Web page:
VLED and formula LED in the management of type 2 diabetes: defining the clinical need and research requirements
Article first published online: 24 FEB 2011
© 2011 The Author. Clinical Obesity © 2011 International Association for the Study of Obesity
Volume 1, Issue 1, pages 41–49, February 2011
How to Cite
Lean, M. (2011), VLED and formula LED in the management of type 2 diabetes: defining the clinical need and research requirements. Clinical Obesity, 1: 41–49. doi: 10.1111/j.1758-8111.2010.00007.x
- Issue published online: 21 MAR 2011
- Article first published online: 24 FEB 2011
- Accepted 1 November 2010
- weight loss
It has been known for many years that substantial weight loss, achieved by bariatric surgery or non-surgical means can mean normalize glucose tolerance. Recent randomized controlled trial evidence indicates that >15 kg weight loss is necessary, to this and it may lead to near normalization (doubling) of life expectancy. Less than 5% of patients achieve this through even the best, evidence-based medical weight management programme (Counterweight http://www.counterweight.org).
A weight loss of >15 kg is easily achievable by 8 weeks very low-energy diet (VLED)/LELD (Low energy Liquid-formula Diet) in compliant patients, with little difference between 400 and 800 kcal day−1, but weight maintenance after VLED has until recently been so poor that VLED is not, at present, recommended in clinical guidelines. However, mean weight loss close to >15 kg can be maintained 18–24 months using a variety of maintenance strategies. These include a structured reintroduction of foods linked to an education programme with behavioural strategies, intermittent VLED use and prescribable anti-obesity drugs (dexfenfluramine, orlistat, sibutramine). Most of these studies have been in non-diabetic subjects.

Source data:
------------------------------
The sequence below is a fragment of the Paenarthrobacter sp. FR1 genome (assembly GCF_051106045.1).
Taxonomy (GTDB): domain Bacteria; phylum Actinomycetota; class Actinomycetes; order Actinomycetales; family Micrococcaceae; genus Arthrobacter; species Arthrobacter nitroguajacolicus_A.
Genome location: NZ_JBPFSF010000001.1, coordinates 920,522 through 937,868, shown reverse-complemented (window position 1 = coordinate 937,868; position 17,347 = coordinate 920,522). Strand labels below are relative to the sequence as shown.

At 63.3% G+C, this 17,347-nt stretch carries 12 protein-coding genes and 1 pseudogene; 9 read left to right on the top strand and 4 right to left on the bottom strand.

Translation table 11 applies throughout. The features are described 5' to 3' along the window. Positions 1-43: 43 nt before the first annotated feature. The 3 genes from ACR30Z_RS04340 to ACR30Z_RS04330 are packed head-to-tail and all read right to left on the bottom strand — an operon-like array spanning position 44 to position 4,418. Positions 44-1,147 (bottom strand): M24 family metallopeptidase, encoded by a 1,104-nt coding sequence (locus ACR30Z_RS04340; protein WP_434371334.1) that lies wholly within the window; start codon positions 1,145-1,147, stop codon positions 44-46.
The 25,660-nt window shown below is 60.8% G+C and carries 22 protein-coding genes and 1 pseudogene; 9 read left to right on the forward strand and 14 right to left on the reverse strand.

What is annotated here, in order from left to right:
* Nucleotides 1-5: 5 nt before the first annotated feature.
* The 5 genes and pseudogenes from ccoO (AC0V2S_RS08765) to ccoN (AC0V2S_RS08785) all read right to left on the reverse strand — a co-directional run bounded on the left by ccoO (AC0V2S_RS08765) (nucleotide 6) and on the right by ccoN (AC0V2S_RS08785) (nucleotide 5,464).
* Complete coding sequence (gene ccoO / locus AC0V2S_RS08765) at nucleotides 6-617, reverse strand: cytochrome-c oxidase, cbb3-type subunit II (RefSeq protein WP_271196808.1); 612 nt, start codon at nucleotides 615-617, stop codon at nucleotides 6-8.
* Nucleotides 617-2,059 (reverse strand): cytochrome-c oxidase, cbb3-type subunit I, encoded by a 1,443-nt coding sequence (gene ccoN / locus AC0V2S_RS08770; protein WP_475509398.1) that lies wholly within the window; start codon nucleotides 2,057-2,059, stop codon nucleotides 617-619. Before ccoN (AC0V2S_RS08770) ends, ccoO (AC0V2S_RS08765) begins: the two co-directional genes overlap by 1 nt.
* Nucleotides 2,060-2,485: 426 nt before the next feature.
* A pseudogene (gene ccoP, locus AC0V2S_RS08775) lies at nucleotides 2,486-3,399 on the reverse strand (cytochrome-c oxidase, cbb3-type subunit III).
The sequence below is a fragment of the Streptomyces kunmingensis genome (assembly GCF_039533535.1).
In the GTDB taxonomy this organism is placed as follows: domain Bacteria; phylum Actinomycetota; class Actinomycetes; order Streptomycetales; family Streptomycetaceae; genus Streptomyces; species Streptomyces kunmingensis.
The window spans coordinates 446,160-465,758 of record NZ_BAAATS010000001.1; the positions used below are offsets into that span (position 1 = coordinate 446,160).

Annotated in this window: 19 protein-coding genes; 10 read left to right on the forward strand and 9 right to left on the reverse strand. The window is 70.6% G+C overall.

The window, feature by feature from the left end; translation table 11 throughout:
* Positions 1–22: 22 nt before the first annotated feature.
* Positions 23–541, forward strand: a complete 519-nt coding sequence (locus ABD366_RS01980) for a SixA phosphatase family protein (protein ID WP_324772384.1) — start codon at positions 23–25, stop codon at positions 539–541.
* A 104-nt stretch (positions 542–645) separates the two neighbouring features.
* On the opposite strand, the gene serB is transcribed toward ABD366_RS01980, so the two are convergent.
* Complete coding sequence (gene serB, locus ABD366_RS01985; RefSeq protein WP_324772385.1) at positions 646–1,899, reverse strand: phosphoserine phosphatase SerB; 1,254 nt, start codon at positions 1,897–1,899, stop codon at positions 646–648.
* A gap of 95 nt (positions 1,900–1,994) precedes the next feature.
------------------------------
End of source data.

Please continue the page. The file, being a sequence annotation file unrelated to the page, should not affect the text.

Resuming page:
A new ‘curative’ paradigm in type 2 diabetes mellitus management, aiming to normalize glucose tolerance and health risks by achieving and maintaining >15 kg loss, as soon as possible after diagnosis, should be highly acceptable to patients, generating many additional Quality Adjusted Life Years (QALYs). It is likely to be highly cost-effective by avoiding the current recommended, mainly palliative, model, using polypharmacy which provides an overall risk reduction of only 5–10%.
Clinical trials are on-going to establish the feasibility of delivering formula (LELD) and a maintenance programme to large numbers of patients within routine primary care. There is urgent need, to run similar studies in diabetic patients. New approaches to long-term (lifelong) maintenance of weight loss and a non-diabetic state may include anti-obesity drugs.